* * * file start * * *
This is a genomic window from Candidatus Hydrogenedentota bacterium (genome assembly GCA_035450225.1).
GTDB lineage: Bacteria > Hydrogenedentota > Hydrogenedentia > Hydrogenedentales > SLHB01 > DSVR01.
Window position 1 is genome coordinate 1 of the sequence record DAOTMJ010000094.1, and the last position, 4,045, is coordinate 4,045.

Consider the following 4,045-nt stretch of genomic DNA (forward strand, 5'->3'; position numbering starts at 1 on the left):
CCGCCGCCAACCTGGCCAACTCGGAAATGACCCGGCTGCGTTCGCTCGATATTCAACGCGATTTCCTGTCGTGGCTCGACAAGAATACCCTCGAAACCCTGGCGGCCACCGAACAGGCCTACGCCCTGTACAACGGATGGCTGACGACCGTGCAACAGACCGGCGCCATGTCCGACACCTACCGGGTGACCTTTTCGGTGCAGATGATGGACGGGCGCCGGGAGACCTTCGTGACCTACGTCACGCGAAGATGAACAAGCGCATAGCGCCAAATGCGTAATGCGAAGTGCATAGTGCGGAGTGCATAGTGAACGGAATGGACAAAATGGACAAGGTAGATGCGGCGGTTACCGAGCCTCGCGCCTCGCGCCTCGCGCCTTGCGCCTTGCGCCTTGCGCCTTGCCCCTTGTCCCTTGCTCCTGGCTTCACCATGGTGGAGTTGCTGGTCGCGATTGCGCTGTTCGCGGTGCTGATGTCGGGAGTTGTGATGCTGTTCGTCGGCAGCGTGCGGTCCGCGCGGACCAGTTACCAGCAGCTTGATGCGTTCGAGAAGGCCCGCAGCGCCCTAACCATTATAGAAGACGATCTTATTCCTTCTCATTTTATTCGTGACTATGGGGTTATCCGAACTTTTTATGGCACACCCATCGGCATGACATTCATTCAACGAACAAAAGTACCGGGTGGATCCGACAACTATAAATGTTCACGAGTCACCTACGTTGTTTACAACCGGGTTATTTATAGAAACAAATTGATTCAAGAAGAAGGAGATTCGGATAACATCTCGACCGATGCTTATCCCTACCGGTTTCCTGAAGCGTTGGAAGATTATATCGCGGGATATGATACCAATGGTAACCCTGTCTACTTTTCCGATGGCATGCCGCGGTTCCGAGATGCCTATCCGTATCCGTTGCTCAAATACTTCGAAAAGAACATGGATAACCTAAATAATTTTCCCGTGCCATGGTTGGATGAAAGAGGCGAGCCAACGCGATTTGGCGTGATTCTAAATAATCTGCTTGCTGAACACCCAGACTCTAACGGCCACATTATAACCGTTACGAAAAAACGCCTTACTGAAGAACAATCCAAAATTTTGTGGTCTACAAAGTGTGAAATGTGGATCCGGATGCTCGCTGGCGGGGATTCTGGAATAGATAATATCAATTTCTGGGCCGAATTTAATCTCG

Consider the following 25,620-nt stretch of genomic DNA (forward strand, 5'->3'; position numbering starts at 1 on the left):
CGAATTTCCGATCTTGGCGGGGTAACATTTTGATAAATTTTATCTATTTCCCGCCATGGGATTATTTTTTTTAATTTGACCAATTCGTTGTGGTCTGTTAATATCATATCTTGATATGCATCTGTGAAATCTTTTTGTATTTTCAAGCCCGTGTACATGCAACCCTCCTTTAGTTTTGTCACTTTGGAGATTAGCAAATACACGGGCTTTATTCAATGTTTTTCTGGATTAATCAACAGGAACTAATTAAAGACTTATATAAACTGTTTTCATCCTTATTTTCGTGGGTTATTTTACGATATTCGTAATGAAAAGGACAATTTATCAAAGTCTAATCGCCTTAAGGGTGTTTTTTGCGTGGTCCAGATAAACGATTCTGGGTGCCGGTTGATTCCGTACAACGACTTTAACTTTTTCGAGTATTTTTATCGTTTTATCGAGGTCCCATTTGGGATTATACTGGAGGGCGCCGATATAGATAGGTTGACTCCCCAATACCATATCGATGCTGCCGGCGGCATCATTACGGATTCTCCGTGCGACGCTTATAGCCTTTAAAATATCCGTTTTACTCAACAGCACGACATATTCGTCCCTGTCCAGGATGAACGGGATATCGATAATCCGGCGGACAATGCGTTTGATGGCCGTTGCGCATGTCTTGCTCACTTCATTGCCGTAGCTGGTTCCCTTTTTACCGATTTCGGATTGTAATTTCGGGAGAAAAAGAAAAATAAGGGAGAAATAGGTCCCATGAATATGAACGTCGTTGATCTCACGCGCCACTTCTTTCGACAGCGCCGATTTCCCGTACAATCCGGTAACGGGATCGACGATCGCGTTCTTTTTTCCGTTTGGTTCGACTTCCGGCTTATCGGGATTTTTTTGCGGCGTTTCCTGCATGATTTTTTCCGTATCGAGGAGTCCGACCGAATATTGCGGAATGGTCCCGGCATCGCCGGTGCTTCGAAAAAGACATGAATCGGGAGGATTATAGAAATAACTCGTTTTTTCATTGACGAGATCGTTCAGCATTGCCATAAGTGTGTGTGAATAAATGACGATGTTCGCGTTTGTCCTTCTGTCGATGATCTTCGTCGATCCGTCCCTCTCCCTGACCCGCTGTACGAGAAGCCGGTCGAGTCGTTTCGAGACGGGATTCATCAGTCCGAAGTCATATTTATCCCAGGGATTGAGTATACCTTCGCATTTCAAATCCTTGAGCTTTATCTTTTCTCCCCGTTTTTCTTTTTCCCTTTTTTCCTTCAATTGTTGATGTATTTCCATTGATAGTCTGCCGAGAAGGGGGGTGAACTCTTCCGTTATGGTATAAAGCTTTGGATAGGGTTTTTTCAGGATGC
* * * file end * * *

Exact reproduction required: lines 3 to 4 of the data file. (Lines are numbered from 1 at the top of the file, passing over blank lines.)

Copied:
Window position 1 is genome coordinate 1 of the sequence record DAOTMJ010000094.1, and the last position, 4,045, is coordinate 4,045.

Consider the following 4,045-nt stretch of genomic DNA (forward strand, 5'->3'; position numbering starts at 1 on the left):